On Major Lazer, Moombahton, Latinos, and America’s Dance Music Future

Six years after it seemed like it might change everything, where’s moombahton? Ecuadorian-American DJ/producer Dave Nada’s spontaneous experiment of a genre – born from his need to mimic dembow to keep the peace at a “skip party” largely attended by Latino teenagers – is just over half a decade old. But Nada, alongside production partner Matt Nordstrom, has already moved past the genre he invented. Nadastrom’s eponymous debut album is largely an ode to techno; dembow, cumbia, dancehall, hip-hop and reggaeton are there in spirit, but not so much in rhythm. Creatively, Nadastrom may be better than ever before – but where does that leave Latin American culture’s progression into the American dance music mainstream? Should those of us wanting better representation for Latin American culture care, or nah?

Over the last three years, moombahton’s biggest underground-to-mainstream singles have all come from one act: Major Lazer. Spearheaded by Mad Decent Records boss and accused Caucasian “culture vulture” Diplo, Major Lazer is a project that involves a plethora of globally-based DJ/producers who collaborate on a spectrum of EDM-leaning, Jamaican/West Indian sounds: dancehall, reggae, reggaeton, etc. On some level, it makes sense that Major Lazer would be the ones to turn moombahton into a veritable cottage industry for thumping summer party bangers.

Dave Nada
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But while Dave Nada’s Latin-American heritage gives him an organic tie to the pitched down Dutch house turned techno-cumbia/electro-dembow, Diplo not so much. This year, Major Lazer’s big moombah jam sees the one-time Parisian trap lord DJ Snake (of “Turn Down For What?” fame) collaborating on a snap and snare-laden dembow ballad called “Lean On.” It’s tailor-made for top 40 to festivals, just like 2014 smash “Come On To Me” (featuring Sean Paul) and raucous dancehall-inspired 2013 hit “Watch Out For This (Bumaye)” (featuring Busy Signal).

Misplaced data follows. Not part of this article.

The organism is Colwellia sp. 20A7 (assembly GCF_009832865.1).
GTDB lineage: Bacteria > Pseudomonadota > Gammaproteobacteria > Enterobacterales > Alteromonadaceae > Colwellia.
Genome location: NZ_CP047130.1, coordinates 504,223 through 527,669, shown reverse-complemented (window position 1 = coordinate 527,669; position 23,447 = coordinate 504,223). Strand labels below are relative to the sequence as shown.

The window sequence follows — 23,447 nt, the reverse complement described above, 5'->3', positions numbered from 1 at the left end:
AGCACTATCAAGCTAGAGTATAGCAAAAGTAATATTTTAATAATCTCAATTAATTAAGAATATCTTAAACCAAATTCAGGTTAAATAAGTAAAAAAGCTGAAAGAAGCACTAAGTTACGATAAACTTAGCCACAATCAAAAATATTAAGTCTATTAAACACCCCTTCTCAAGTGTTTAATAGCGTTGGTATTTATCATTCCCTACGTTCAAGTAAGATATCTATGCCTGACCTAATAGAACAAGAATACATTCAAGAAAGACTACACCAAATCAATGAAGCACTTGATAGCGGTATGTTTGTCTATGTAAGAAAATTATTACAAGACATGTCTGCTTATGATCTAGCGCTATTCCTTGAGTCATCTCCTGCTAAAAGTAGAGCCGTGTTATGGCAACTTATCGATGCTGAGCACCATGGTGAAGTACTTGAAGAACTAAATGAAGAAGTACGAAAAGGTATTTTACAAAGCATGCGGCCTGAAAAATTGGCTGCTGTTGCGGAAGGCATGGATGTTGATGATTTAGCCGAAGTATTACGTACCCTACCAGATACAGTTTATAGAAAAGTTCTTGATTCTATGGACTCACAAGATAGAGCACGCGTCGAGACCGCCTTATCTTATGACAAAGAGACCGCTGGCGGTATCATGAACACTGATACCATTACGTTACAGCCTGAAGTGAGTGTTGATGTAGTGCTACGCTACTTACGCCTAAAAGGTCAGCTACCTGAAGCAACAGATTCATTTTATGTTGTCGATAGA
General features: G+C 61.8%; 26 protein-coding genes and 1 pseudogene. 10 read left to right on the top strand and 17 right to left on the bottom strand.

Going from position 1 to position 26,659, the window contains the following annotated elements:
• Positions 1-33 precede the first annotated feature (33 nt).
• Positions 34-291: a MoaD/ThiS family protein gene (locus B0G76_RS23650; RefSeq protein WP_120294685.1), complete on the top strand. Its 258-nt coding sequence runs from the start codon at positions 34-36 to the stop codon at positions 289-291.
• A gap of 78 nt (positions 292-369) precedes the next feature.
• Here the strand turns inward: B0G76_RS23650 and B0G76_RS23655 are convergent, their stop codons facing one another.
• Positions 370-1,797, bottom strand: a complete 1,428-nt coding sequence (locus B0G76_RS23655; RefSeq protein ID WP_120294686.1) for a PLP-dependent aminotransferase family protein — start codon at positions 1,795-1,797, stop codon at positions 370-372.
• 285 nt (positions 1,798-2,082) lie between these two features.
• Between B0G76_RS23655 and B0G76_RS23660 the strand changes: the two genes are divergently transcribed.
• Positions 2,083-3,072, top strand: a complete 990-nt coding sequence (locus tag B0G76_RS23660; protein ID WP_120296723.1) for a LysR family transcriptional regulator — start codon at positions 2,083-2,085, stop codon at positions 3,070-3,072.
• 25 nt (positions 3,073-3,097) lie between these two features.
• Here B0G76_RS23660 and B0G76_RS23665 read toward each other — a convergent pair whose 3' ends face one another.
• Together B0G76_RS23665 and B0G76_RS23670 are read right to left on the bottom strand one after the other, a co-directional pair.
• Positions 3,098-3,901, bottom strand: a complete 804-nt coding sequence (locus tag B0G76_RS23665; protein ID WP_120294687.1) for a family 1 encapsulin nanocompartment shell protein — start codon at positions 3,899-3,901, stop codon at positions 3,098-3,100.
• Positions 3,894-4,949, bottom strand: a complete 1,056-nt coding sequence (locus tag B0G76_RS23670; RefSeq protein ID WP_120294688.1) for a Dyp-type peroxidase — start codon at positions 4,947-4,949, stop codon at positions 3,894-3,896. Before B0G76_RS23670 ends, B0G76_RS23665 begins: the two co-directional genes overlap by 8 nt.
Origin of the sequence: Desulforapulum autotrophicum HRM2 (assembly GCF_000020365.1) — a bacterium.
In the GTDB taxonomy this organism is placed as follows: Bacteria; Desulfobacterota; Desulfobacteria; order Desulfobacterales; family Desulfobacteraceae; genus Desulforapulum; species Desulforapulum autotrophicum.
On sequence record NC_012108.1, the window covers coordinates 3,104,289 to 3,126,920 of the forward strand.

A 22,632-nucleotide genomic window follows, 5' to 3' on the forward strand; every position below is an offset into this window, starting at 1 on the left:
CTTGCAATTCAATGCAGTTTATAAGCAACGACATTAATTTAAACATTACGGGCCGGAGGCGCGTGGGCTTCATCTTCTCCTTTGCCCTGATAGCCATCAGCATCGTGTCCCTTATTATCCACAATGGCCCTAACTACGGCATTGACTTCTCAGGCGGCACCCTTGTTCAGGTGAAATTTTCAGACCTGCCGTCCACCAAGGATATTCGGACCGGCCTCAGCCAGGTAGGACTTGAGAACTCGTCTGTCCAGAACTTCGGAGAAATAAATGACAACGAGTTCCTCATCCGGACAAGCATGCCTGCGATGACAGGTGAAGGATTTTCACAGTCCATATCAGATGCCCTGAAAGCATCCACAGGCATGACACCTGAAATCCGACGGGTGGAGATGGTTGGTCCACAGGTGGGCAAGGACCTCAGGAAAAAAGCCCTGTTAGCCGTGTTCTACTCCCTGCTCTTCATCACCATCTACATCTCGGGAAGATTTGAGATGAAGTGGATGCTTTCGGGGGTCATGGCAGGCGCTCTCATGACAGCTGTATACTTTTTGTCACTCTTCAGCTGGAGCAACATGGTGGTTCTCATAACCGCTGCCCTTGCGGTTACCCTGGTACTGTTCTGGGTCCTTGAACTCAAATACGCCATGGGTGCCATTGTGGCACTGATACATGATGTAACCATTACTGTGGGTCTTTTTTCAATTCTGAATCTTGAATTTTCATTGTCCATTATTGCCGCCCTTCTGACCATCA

At this point, hating Diplo is almost comically easy to do, and when his latest album is entitled Random White Dude Be Everywhere, it’s clear that he’s in on the joke too. Maybe that’s the problem. The need for moombahton to be bigger than music for white girls in headdresses and Forever 21 is obvious. Though an accident, Dave Nada’s music seemed like it was going to pave a way for Latinos and other U.S.-based ethnic minorities to carve out a space in the dominant American club culture. Dembow and cumbia are the sounds of the drum, a drum that has been a unifying call for non-Caucasians in times of both peace and warfare for literally thousands of years. At a time when minorities worldwide (and especially in America) needed to find shared space for anguish and celebration, moombahton was starting to become the anthem. EDM-based? Check. Rap-friendly? Check. Soulful? Absolutely. Impossible to appropriate? Oh wait…

Major Lazer
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21st century production technology has dumbed down the creation of pop music in the same way that synthesizers did 40 years ago. The fact that moombahton wasn’t specifically connected to any socio-political movement hasn’t helped things either. On some level, just like disco, moombahton was totally screwed once it reached a certain level of popularity. Understanding how to manipulate the sounds of the drum from tribal impulse to dance-floor smash was once an underground trade passed among our communities. Now, a YouTube tutorial, a hacked version of Ableton, and a pop universe that still values white men (young and old) over all others, is derailing that “underground railroad” of minority musical invention.

But hey, at least there’s still Willie Colon, right? If there’s a silver lining to all of this Diplo and Major Lazer control of moombahton-as-pop, it’s that at least they can get the samples right. Both “Come On To Me” and “Watch Out For This (Bumaye)” have sampled Fania legend Willie Colon.

This is the same Fania whose “All-Star” group of Latin salsa musicians and vocalists sold out Yankee Stadium in 1973. This is the same Fania that represents the heritage of Latinos creating Latin culture in America and being taken seriously as contributors. Of course, we’d ideally want the hordes of people going nuts at Mad Decent Block Parties to be aware of this lineage, or at least stream some Fania albums on Spotify and do the learning, but that has yet to really occur.

So this is where are. It’s 2015 and a “random white dude” and a Parisian guy making music largely defined by African-American urban culture have crafted a likely summer hit out of sounds with well-defined roots in Latin culture (from a micro-genre created by an Ecuadorian-American…who now dabbles in techno). Confused? Join the club. In the same way that Fania defined a culturally significant movement, and everything from freestyle to Selena, Ricky Martin, Shakira and Enrique are special, moombahton is equally as important. Is the finish line for Latinos in American culture a legacy of pop one-hit wonders? No. It’s permanence, which in this case means having summer hit, after summer hit, after summer hit.

Those Latin sound-driven number one hits coming from Diplo instead of Dave Nada (or someone else)? Not ideal, but in looking at historical precedents and current conditions, also not surprising. Hey, at least we still have Willie Colon…